So as always I'm cruising the internet, reading about rocks, looking at pictures of rocks, sometimes throwing rocks. I come across a site telling me the quartzite crystal abrasives in an Arkansas stone are 3-5 microns in size, and the stone is over 98 percent made up of the quartzite crystal abrasives. While a coticule is working in the 5-10 micron range with 30-40 percent garnet content. I think most who've honed on both would say the preference is for the faster cutting coticule. But this just got me to thinking about slurry on an Arkansas, and it's possible effects. I'm no scientist...just a regularjoe, but I'm curious about it. Anybody fooled around with slurrying a Surgical Black or translucent?
    Arkansas hones do not slurry....
    Use them with oil so the swarf can be wiped off.

    Having said that I have a black that had a terrible surface that
    required lapping to be flat. Then it required "conditioning" to remove
    the scratches that lapping flat left on it. For me conditioning
    took some 8k carborundum grit and the flat of an old kitchen knife.
    Once I got the surface 'polished' it started to improve the edge of
    my razors instead of abusing them. They seem to be better
    on old softer steel than the hard stuff from TI or upper New York state.
    I guess I could have used slurry from a rubbing stone instead
    of the 8k carborundum grit that I had on hand. Once the surface
    is right no slurry is needed or desired (IMO).

    At this point I am a Naniwa fan. Arkansas hones are just not
    in the same league for razors when used the way I use hones.

    The black with oil is a good way to keep your razor oiled...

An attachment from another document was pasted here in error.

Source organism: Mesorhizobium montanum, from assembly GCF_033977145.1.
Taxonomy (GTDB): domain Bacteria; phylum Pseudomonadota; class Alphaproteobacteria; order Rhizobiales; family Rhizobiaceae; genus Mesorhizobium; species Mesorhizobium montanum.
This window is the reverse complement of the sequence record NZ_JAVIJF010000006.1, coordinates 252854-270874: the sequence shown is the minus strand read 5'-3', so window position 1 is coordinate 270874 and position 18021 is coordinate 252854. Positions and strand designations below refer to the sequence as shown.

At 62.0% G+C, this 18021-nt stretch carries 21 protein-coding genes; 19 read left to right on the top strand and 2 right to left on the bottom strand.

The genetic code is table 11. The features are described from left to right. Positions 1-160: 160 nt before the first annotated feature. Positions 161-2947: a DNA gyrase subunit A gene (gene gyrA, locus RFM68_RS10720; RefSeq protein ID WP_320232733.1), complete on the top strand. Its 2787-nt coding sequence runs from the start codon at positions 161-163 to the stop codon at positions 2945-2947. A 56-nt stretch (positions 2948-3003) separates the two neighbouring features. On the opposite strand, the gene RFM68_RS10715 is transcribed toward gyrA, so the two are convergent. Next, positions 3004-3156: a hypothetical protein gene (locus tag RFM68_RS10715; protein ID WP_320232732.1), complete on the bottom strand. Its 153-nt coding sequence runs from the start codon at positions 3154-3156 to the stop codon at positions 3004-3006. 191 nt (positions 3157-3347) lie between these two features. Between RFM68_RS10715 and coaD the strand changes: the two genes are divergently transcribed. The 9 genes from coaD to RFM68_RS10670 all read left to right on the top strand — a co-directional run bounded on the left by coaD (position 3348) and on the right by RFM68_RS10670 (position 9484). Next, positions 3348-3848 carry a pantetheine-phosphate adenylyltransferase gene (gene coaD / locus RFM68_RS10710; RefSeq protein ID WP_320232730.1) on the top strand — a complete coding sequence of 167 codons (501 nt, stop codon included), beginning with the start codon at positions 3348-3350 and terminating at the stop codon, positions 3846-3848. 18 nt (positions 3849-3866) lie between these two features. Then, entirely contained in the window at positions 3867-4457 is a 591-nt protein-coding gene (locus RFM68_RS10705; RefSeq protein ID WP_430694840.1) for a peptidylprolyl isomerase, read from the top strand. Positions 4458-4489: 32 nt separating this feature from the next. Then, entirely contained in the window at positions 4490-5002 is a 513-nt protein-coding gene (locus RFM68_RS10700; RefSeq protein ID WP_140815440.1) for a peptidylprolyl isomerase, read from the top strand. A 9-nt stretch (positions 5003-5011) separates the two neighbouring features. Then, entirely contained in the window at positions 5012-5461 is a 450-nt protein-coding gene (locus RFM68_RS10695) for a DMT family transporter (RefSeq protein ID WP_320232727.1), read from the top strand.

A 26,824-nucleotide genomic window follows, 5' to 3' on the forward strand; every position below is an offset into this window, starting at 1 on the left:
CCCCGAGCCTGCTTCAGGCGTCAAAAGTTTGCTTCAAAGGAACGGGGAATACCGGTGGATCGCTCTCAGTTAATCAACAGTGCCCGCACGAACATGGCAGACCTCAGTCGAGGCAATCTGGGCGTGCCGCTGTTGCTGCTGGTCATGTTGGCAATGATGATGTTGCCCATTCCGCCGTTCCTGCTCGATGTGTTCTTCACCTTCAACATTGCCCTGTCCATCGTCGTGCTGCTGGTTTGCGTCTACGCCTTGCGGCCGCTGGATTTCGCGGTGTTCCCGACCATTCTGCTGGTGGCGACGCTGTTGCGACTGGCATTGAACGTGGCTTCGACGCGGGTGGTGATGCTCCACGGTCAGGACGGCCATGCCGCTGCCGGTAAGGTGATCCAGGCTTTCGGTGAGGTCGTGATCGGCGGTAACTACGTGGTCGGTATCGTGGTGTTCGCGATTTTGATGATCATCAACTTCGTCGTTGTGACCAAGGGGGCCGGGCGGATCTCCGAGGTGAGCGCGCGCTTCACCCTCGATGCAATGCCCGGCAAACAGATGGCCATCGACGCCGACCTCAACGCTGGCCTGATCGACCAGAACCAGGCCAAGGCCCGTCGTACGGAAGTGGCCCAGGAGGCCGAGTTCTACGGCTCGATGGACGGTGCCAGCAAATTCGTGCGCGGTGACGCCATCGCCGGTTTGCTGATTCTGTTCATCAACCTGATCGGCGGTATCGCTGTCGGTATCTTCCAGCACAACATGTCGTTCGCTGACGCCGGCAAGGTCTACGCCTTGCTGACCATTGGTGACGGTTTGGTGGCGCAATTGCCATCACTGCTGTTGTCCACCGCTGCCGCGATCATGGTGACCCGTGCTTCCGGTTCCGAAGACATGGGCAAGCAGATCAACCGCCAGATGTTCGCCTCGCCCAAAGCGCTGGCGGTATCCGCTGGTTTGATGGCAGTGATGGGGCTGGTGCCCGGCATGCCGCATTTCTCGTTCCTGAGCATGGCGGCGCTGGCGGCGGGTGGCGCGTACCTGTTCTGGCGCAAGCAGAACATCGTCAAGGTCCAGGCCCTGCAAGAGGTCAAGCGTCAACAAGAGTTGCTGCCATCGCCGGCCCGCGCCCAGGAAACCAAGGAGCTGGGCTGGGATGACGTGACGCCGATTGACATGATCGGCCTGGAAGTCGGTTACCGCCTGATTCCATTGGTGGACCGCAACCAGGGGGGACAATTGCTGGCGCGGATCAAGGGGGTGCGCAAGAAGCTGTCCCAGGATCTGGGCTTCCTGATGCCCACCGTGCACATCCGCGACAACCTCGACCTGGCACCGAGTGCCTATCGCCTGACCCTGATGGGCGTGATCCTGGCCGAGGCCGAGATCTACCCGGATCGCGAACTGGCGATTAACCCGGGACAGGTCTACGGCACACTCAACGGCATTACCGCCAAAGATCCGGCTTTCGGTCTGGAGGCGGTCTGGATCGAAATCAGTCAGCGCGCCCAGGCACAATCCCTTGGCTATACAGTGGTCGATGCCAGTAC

and that can be a good thing.

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    I agree with you regarding the slurry thing on Arkansas stones as well as using oil only, but lots of folks don't seem to believe that concept. See my earlier post. It always puzzles me a bit when people ask for information, they get good information and proceed to ignore it. I mean, at least ask a question or two about it if you disagree and don't understand. But most just ignore and go on like nothing was said. Seems strange to me.

    As far as using a black arkie on a razor, I think they can polish up an edge ok - just used one on my TI with good results. But I used an old really dense Norton black and they seem to be more dense, heavy and smooth than the current offerings. Of course, I haven't spent the time to resurface one of the contemporary black arkansas stones offered and break it in like the old stones were, but I don't even think they are the same animal. I have 3 of them, and they are so dense and hard and smooth that even though they are 40 years old and some used heavily, there isn't even the slightest bit of wear on them. The old one's just don't seem to dish. I have never even seen one for sale that was dished. All were smooth and level.

    I don't use my arkansas stones for anything but final polish on razors though, as they are so much slower than other options and anything but the final finish stones leave too many deep scratches to deal with.
    Last edited by stonehenge; 03-11-2012 at 04:51 AM.
    niftyshaving likes this.

  8. #58
    Senior Member eleblu05's Avatar
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    stonehenge i also use my trans/black ark the same way for final polish . i use synthetic's up to 8k or 16k. then on to the trans/black